TULSA, Okla. (KFOR) - A Second Amendment activist says he plans to file a lawsuit after he was kept out of a park in Tulsa.
Don Spencer had a camera rolling as he tried to get into Oktoberfest in Tulsa last week with his gun and concealed carry license.
Tulsa police wouldn't let him in.
"One person comes over and basically tells me he's going to arrest me if I don't leave. Then he committed battery on me, forcing me out and told me he did me a favor for letting me go. He told me I couldn't come back on the property or I'd be arrested again," Spencer said.
Spencer plans to file a lawsuit, claiming police violated his rights.
He says he had no problem carrying a gun at Scissortail Park last month at the Kings of Leon concert.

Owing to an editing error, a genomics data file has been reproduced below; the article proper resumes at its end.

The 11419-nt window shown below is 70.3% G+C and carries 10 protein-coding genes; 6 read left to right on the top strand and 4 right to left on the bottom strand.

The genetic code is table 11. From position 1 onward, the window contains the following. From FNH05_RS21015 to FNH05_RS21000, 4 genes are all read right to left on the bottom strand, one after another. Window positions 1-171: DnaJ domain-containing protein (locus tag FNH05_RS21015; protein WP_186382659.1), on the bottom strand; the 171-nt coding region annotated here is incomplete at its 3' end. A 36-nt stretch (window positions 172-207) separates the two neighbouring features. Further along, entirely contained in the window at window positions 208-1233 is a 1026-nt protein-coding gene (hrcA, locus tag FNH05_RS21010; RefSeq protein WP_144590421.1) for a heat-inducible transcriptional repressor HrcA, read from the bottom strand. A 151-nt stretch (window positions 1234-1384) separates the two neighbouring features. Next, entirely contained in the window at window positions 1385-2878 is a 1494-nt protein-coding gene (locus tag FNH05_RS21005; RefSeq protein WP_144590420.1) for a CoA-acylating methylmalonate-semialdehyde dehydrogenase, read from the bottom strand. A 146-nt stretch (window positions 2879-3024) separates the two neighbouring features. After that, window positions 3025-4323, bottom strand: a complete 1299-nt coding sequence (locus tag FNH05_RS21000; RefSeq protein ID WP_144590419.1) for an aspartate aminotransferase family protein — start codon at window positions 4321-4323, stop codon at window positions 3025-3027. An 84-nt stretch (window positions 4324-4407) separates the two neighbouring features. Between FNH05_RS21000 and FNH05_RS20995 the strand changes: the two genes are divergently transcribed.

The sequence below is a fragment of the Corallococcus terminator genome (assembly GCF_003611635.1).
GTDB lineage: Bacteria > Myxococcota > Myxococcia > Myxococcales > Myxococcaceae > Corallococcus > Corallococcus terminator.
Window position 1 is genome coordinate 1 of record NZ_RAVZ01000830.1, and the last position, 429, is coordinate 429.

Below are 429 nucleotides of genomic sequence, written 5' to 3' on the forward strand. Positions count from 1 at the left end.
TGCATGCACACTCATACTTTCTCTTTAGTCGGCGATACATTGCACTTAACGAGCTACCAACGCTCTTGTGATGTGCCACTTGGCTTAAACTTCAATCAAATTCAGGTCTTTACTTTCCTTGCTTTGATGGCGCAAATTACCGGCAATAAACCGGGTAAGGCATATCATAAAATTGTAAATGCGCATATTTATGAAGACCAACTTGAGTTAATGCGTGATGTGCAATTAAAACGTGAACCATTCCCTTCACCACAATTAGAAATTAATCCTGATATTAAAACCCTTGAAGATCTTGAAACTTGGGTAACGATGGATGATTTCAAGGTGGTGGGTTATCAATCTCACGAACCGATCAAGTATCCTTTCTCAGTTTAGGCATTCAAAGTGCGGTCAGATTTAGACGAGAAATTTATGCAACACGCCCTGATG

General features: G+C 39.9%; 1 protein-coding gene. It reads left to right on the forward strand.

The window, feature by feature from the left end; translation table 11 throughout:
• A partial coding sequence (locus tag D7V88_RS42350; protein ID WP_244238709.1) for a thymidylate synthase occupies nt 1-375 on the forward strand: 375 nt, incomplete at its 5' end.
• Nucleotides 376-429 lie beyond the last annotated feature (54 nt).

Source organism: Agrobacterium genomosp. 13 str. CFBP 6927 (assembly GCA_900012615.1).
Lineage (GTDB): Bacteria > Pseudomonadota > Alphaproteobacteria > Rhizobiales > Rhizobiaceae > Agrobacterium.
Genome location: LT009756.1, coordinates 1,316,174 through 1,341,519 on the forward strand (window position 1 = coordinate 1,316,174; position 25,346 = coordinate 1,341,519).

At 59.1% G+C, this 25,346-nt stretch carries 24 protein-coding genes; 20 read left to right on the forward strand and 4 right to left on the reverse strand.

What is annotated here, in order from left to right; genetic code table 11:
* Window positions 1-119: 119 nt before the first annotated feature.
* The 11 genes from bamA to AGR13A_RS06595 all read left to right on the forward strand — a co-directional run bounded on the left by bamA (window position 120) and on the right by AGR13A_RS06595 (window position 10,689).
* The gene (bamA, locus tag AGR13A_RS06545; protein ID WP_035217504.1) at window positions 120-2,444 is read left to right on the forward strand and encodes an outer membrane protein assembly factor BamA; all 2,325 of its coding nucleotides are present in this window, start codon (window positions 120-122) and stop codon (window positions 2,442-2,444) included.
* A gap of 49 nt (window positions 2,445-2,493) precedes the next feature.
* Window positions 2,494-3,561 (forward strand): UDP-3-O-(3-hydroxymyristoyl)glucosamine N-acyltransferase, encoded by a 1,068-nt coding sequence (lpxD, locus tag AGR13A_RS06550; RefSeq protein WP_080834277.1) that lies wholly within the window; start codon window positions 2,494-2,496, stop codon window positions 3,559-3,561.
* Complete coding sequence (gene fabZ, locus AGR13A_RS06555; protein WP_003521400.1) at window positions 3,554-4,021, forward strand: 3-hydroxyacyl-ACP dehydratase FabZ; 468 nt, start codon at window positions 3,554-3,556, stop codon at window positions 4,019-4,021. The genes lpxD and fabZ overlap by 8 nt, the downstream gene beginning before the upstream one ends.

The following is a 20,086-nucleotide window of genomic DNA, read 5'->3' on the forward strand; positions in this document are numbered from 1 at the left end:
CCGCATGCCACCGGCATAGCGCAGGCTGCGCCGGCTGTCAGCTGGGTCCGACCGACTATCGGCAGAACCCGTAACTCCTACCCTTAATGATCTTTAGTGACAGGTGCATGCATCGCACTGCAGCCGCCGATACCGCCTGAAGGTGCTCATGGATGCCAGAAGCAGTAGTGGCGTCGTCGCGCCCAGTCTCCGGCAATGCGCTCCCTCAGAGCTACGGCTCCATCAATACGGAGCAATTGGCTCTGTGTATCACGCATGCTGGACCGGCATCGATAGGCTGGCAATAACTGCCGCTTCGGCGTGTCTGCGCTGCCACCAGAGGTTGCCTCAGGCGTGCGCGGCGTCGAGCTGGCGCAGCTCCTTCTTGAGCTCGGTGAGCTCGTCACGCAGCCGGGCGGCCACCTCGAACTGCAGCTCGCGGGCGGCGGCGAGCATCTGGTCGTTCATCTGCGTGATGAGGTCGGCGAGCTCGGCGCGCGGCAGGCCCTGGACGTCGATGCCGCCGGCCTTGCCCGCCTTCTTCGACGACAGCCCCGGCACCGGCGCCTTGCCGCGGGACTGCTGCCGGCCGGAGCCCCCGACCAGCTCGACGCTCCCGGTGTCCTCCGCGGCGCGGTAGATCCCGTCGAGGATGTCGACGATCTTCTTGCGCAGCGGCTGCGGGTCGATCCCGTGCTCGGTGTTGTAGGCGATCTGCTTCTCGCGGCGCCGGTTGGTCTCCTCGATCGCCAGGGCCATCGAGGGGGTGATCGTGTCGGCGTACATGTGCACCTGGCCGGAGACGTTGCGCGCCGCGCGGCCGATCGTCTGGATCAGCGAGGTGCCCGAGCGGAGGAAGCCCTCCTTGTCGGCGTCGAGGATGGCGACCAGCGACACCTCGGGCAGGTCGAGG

"I simply walked up, presented my valid SDA license. They looked at it, and I was allowed in without any problems. The exact same thing should have taken place on the public trust property of the Tulsa River Park Authority," Spencer said.
But the Park Authority says that's not true.
The executive director told Tulsa World that Oktoberfest is a ticketed and gated private event, so organizers can set their own rules.
Spencer disagrees, but has the following advice as gun laws loosen next week.
"You need to learn where you can and cannot carry. If you were to enter say a college property or high school property, you'd be committing a misdemeanor crime," Spencer said.
Permitless carry goes into effect November 1.
You can still obtain a license through the OSBI, and you'll need one if you plan to travel to a state where a permit is required for either open or concealed carry.